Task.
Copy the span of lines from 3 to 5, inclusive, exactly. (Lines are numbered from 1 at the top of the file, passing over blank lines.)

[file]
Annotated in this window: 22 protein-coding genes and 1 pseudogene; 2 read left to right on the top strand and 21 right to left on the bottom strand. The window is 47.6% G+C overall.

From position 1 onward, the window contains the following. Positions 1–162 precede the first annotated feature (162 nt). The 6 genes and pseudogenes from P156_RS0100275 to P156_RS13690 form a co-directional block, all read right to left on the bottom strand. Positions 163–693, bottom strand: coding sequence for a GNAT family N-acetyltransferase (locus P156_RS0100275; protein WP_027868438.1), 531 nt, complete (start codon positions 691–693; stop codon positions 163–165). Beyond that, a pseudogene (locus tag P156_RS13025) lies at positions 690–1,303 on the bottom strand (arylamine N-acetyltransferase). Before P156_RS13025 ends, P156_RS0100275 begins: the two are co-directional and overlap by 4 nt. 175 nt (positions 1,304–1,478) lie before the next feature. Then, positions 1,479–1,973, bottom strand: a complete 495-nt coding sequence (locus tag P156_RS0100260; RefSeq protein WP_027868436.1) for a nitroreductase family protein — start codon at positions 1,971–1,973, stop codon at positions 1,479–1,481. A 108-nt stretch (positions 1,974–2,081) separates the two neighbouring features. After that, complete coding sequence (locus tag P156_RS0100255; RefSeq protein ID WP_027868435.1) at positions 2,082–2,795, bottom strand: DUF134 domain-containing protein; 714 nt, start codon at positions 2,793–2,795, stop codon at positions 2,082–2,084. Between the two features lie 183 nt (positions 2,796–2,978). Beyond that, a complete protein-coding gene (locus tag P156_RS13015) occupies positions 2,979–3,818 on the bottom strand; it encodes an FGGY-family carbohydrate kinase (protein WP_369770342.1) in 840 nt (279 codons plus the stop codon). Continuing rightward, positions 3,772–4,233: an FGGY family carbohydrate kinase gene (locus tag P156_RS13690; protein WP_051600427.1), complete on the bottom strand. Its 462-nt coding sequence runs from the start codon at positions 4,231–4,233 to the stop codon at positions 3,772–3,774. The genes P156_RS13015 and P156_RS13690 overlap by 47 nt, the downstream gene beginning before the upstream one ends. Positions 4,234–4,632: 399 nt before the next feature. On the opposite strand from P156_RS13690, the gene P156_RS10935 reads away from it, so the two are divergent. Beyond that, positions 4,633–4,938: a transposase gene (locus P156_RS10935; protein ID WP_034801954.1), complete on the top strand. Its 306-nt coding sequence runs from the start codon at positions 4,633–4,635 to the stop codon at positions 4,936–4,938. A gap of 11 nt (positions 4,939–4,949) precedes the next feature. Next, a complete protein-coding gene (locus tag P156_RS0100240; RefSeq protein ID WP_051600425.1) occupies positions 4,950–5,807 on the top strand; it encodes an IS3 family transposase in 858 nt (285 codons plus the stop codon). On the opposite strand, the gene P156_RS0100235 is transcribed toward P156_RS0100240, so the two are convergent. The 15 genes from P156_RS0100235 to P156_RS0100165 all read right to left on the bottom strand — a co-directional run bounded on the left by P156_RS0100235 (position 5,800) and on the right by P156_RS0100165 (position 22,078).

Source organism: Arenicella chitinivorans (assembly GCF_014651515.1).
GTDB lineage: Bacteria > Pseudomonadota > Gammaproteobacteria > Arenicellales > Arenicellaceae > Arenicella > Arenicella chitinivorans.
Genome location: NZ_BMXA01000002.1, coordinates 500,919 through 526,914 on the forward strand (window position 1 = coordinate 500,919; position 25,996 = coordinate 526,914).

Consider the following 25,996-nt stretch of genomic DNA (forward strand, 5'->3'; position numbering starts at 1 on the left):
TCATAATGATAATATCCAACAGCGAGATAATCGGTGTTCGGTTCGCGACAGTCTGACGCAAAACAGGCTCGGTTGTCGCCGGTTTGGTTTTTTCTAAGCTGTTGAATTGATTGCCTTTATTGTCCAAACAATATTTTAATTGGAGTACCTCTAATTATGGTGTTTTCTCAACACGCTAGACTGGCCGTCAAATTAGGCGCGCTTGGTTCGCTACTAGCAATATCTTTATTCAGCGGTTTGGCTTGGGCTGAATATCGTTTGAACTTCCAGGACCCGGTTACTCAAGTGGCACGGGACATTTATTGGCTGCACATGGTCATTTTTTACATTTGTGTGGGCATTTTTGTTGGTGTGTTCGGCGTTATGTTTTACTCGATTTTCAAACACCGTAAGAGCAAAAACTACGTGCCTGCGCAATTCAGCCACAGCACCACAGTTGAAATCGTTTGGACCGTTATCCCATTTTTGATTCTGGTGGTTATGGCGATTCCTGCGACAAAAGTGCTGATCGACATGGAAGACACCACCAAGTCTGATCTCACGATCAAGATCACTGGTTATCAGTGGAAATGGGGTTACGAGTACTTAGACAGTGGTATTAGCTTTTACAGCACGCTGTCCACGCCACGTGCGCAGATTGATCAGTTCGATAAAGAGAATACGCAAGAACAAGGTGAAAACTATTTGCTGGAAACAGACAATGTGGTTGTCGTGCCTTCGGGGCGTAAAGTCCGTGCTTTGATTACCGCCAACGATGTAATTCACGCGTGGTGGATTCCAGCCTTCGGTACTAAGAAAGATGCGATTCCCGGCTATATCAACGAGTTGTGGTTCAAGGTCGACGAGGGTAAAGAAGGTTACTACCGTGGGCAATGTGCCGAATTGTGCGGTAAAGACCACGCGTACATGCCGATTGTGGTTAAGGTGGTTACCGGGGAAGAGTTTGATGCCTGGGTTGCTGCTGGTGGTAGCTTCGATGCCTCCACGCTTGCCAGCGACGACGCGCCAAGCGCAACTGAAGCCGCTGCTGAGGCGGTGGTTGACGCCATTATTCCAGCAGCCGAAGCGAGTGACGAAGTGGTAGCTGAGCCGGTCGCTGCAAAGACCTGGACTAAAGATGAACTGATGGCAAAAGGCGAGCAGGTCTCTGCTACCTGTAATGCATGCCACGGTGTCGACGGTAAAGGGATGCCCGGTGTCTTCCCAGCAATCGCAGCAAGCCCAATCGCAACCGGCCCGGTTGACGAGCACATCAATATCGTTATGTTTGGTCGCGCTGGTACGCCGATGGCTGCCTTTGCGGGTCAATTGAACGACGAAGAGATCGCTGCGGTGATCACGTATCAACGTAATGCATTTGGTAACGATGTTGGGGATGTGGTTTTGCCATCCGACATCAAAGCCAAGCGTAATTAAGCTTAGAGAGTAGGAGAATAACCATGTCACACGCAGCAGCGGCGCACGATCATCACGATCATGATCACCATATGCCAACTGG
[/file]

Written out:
Source organism: Arenicella chitinivorans (assembly GCF_014651515.1).
GTDB lineage: Bacteria > Pseudomonadota > Gammaproteobacteria > Arenicellales > Arenicellaceae > Arenicella > Arenicella chitinivorans.
Genome location: NZ_BMXA01000002.1, coordinates 500,919 through 526,914 on the forward strand (window position 1 = coordinate 500,919; position 25,996 = coordinate 526,914).